The European Bank for Reconstruction and Development (EBRD) says that the European crisis is likely to spread to Russia because of its close trading relationships with seven southern economies in Europe. Lower commodity prices and a diminished appetite for risk by investors are the two main culprits cited in the forecast.
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The forecast also applies to other areas that depend on commodity exports, such as Morocco and other North African countries whose economies have been weakened by political uncertainty.
The European crisis is beginning to affect countries like Croatia, Hungary, and Slovenia, areas in which the Eurozone invests. Investment in such countries is already five percentage points below investment levels before 2009.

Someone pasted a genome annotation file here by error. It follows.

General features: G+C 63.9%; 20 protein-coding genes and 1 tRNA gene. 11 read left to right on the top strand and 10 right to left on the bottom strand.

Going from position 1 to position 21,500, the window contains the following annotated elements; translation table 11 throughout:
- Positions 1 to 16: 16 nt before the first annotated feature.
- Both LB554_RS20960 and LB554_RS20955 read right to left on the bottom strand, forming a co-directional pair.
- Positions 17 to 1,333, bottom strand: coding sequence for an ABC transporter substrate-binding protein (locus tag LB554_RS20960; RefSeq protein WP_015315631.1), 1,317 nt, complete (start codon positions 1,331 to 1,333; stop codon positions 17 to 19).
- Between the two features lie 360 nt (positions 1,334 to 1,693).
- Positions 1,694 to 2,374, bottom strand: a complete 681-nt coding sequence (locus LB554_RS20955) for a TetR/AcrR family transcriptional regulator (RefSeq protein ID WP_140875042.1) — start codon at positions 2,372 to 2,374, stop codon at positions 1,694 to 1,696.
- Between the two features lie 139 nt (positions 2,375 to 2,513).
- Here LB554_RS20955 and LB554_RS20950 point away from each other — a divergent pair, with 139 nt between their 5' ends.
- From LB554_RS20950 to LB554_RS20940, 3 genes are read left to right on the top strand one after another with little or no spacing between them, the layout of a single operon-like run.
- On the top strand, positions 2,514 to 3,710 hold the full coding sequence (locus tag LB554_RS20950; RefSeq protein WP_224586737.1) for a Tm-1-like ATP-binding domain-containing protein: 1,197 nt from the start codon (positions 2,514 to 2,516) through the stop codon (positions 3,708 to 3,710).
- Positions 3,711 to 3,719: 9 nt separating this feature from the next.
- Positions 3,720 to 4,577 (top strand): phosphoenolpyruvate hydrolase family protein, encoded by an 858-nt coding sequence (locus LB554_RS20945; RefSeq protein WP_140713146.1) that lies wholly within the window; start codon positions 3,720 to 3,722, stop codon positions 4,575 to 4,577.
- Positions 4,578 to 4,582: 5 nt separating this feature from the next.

The EBRD’s purpose since its establishment in 1991 has been to aid Eastern European countries in transition from centrally planned economies to market based ones. It has done so through lending to and/or buying equity stakes in private companies. If that investment decreases,
businesses in those countries will suffer, causing their economies to contract.